Thursday, 20 September 2012

George Orwell: Homage to Catalonia (1938)

"The Spanish Civil war produced a spate of bad literature. Homage to Catalonia is one of the few exceptions and the reason is simple. Orwell was determined to set down the truth as he saw it. This was something that many writers of the Left in 1936-39 could not bring themselves to do. Orwell comes back time and time again in his writings on Spain to those political conditions in the late thirties which fostered intellectual dishonesty: the subservience of the intellectuals of the European Left to the Communist 'line', especially in the case of the Popular Front in Spain where, in his view, the party line could not conceivably be supported by an honest man. Only a few strong souls, Victor Serge and Orwell among them, could summon up the courage to fight the whole tone of the literary establishment and the influence of Communists within it. Arthur Koestler quoted to an audience of Communist sympathizers Thomas Mann's phrase, 'In the long run a harmful truth is better than a useful lie'. The non-Communists applauded; the Communists and their sympathizers remained icily silent.... It is precisely the immediacy of Orwell's reaction that gives the early sections of Homage its value for the historian. Kaminski, Borkenau, Koestler came with a fixed framework, the ready-made contacts of journalist intellectuals. Orwell came with his eyes alone."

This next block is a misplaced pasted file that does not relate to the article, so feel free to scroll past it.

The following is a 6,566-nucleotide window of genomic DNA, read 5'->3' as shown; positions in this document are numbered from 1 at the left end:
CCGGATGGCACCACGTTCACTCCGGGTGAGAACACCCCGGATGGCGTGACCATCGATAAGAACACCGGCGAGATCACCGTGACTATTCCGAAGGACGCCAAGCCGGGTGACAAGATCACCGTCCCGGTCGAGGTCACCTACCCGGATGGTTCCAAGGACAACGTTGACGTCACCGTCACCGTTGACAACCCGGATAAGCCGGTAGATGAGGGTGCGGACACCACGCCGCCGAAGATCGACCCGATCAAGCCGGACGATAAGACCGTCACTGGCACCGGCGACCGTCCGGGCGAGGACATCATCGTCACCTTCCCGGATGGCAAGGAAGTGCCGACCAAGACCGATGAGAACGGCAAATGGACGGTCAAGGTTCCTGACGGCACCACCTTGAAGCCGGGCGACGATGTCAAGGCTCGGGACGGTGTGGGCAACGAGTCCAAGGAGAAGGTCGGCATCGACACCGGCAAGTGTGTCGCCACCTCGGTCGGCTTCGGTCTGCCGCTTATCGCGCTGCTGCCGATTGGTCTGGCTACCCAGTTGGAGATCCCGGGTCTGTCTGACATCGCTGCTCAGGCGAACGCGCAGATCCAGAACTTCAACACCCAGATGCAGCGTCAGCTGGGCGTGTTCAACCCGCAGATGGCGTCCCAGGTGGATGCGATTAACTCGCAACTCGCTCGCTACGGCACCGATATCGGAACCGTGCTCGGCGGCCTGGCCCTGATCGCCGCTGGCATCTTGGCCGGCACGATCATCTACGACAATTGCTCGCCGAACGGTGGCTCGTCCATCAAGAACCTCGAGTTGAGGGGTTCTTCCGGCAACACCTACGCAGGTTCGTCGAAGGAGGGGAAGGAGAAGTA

-  Raymond Carr

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